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Scientific Articles   |    
Localized Cartilage Assessment with Three-Dimensional dGEMRIC in Asymptomatic Hips with Normal Morphology and Cam Deformity
T.C.B. Pollard, FRCS(Tr&Orth)1; E.G. McNally, FRCR1; D.C. Wilson, PEng2; D.R. Wilson, DPhil2; B. Mädler, PhD3; M. Watson, MSc1; H.S. Gill, DPhil1; A.J. Carr, FRCS1
1 Nuffield Department of Orthopaedics, Rheumatology, and Musculoskeletal Sciences (NDORMs), Nuffield Orthopaedic Centre, University of Oxford, Windmill Road, Headington, Oxford, OX3 7LD, United Kingdom. E-mail address for T.C.B. Pollard: Tom.Pollard@ndorms.ox.ac.uk
2 Department of Orthopaedic Surgery and Centre for Hip Health and Mobility, University of British Columbia and Vancouver Coastal Health Research Institute, Room 3114, 910 West 10th Avenue, Vancouver, BC V5Z 4E3, Canada
3 MRI Research Centre, Department of Physics and Astronomy, University of British Columbia Hospital, Purdy Pavilion, Room M10, 2211 Wesbrook Mall, Vancouver, BC V6T 2B5, Canada
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Disclosure: In support of their research for or preparation of this work, one or more of the authors received, in any one year, outside funding or grants in excess of $10,000 from the British National Institute for Health Research, Botnar Research Foundation, Canadian Institutes of Health Research, and Michael Smith Foundation for Health Research. Neither they nor a member of their immediate families received payments or other benefits or a commitment or agreement to provide such benefits from a commercial entity.

Investigation performed at the Nuffield Department of Orthopaedics, Rheumatology, and Musculoskeletal Sciences and the National Institute for Health Research Biomedical Research Unit, University of Oxford, Oxford, United Kingdom, and the Department of Orthopaedic Surgery, University of British Columbia, Vancouver, British Columbia, Canada

Copyright © 2010 by The Journal of Bone and Joint Surgery, Inc.
J Bone Joint Surg Am, 2010 Nov 03;92(15):2557-2569. doi: 10.2106/JBJS.I.01200
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Abstract

Background: 

Cam deformities cause femoroacetabular impingement and damage the acetabular labral-chondral complex. The aims of this study were to investigate the potential of delayed gadolinium-enhanced magnetic resonance imaging of cartilage (dGEMRIC) to detect cartilage disease in asymptomatic hips with cam deformities compared with morphologically normal hips, establish whether dGEMRIC could identify advanced disease in hips with positive clinical findings, and establish whether cartilage damage correlated with the severity of the cam deformity.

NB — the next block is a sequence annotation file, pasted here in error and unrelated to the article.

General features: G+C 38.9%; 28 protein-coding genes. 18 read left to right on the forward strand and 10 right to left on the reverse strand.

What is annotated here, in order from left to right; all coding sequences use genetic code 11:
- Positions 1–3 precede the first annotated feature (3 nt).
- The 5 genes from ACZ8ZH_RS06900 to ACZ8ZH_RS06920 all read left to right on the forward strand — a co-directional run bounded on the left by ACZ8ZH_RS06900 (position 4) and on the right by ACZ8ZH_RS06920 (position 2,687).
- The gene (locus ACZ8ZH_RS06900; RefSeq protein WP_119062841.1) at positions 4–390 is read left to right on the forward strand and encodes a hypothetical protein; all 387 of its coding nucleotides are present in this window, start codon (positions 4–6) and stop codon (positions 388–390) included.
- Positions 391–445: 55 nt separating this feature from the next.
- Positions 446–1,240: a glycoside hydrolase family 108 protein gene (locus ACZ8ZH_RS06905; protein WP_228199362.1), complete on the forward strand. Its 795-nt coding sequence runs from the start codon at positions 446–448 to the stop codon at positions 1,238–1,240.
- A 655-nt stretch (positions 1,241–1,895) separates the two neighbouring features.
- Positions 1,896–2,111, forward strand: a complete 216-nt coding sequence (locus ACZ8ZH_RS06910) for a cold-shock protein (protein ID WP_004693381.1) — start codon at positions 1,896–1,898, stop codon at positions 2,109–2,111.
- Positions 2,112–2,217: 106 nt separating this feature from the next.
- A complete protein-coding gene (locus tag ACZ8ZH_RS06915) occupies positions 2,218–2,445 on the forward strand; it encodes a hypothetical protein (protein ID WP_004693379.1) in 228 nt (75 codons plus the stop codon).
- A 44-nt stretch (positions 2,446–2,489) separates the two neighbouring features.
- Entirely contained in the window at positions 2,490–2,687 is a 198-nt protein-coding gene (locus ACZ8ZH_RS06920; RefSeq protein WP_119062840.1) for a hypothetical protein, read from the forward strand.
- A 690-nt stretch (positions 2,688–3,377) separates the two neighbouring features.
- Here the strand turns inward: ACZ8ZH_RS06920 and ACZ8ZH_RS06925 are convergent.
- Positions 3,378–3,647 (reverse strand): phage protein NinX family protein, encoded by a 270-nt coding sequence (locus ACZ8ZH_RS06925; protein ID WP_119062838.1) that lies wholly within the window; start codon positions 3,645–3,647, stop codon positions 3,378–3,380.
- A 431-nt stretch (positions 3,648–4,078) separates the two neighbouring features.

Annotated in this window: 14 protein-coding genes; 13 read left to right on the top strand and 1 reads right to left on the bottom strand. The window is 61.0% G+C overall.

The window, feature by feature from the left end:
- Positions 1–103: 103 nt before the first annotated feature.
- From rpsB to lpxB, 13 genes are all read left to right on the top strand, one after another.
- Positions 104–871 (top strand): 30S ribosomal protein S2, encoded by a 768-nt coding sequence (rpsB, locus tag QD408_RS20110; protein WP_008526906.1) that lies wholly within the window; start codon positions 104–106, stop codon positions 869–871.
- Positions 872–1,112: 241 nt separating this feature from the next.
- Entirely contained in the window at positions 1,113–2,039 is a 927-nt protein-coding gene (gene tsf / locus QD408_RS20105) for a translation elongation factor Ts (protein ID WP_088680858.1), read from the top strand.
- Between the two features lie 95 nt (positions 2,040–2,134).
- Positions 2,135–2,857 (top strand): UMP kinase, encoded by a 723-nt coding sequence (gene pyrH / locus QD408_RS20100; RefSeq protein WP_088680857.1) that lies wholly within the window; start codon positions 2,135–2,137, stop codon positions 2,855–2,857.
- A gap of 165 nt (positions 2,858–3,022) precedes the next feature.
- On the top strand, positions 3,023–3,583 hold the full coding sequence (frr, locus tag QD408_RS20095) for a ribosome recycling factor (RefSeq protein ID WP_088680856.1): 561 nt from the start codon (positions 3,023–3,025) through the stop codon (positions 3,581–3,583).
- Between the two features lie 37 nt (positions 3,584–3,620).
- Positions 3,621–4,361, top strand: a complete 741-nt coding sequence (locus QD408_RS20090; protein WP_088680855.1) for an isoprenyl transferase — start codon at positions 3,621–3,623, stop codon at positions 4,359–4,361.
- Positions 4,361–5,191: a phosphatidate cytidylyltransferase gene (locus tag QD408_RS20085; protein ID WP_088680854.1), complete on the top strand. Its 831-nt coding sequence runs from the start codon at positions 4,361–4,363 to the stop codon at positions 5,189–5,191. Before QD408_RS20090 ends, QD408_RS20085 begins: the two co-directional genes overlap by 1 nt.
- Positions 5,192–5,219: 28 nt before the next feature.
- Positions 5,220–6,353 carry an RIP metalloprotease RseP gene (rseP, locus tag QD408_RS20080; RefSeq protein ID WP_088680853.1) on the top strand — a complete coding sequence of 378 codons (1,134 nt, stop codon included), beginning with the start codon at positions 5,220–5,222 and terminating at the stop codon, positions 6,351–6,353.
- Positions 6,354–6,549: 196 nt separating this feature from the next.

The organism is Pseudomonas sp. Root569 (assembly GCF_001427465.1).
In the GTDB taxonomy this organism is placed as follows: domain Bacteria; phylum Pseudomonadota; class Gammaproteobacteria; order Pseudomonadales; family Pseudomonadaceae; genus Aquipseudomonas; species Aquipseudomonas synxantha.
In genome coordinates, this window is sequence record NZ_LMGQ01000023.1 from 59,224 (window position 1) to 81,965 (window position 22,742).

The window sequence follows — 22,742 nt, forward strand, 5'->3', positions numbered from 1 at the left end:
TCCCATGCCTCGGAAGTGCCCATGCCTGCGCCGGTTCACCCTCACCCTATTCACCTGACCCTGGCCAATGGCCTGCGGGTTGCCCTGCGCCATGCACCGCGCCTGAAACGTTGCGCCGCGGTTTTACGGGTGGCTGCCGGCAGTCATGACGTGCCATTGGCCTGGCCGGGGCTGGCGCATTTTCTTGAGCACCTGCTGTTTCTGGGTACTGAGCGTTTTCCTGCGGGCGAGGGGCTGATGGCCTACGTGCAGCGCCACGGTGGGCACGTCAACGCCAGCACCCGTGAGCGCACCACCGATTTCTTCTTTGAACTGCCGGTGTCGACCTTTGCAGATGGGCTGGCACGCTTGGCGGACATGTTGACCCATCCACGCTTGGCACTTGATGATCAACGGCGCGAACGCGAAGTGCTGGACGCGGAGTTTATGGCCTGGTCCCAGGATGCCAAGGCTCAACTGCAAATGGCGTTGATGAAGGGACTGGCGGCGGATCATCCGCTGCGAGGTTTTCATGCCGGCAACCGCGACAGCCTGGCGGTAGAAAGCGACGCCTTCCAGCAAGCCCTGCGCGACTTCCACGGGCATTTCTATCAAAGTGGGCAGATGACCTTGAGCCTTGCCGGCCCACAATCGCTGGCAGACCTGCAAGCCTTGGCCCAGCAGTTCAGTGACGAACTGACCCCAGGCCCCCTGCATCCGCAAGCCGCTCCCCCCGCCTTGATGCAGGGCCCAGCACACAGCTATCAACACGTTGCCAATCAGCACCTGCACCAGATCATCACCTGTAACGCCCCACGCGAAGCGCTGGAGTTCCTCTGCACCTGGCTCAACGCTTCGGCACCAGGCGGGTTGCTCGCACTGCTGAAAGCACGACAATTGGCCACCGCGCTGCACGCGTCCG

Methods: 

Subjects were recruited from a prospective study of individuals with a family history of osteoarthritis and their spouses who served as control subjects. Their symptoms and impingement test results were recorded. Asymptomatic hips with normal radiographic joint-space width were placed in a subgroup according to the presence of a cam deformity and the impingement test result. dGEMRIC was performed on a 3-T system, studying two regions of interest: the anterosuperior aspect of the acetabular cartilage (T1acet) and the total femoral and acetabular cartilage (T1total). The ratio T1acet/T1total gave the relative glycosaminoglycan content in the anterosuperior aspect of the acetabular cartilage. The cohort was placed in subgroups by joint morphology, impingement test status, and genetic predisposition; the mean T1 scores were compared, and the alpha angle and T1 were correlated.

Results: 

Of thirty-two subjects (mean age, fifty-two years), nineteen had cam deformities. Hips with a cam deformity had reduced acetabular glycosaminoglycan content compared with normal hips (mean T1acet/T1total, 0.949 and 1.093, respectively; p = 0.0008). Hips with a positive impingement test result had global depletion of glycosaminoglycan compared with hips with a negative result (mean T1total, 625 ms versus 710 ms; p = 0.0152). T1acet inversely correlated with the magnitude of the alpha angle (r = -0.483, p = 0.0038), suggesting that the severity of cartilage damage correlates with the magnitude of the cam deformity. All of these differences occurred irrespective of genetic predisposition.

Conclusions: 

The dGEMRIC technique can detect cartilage damage in asymptomatic hips with cam deformities and no radiographic evidence of joint space narrowing. This damage correlates with cam deformity severity. Further study of the application of dGEMRIC as an imaging biomarker of early osteoarthritis is justified to validate its prognostic accuracy, identify subjects for clinical trials, and evaluate the effectiveness of surgical procedures.

Level of Evidence: 

Prognostic Level II. See Instructions to Authors for a complete description of levels of evidence.

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    These activities have been planned and implemented in accordance with the Essential Areas and policies of the Accreditation Council for Continuing Medical Education (ACCME) through the joint sponsorship of the American Academy of Orthopaedic Surgeons and The Journal of Bone and Joint Surgery, Inc. The American Academy of Orthopaedic Surgeons is accredited by the ACCME to provide continuing medical education for physicians.
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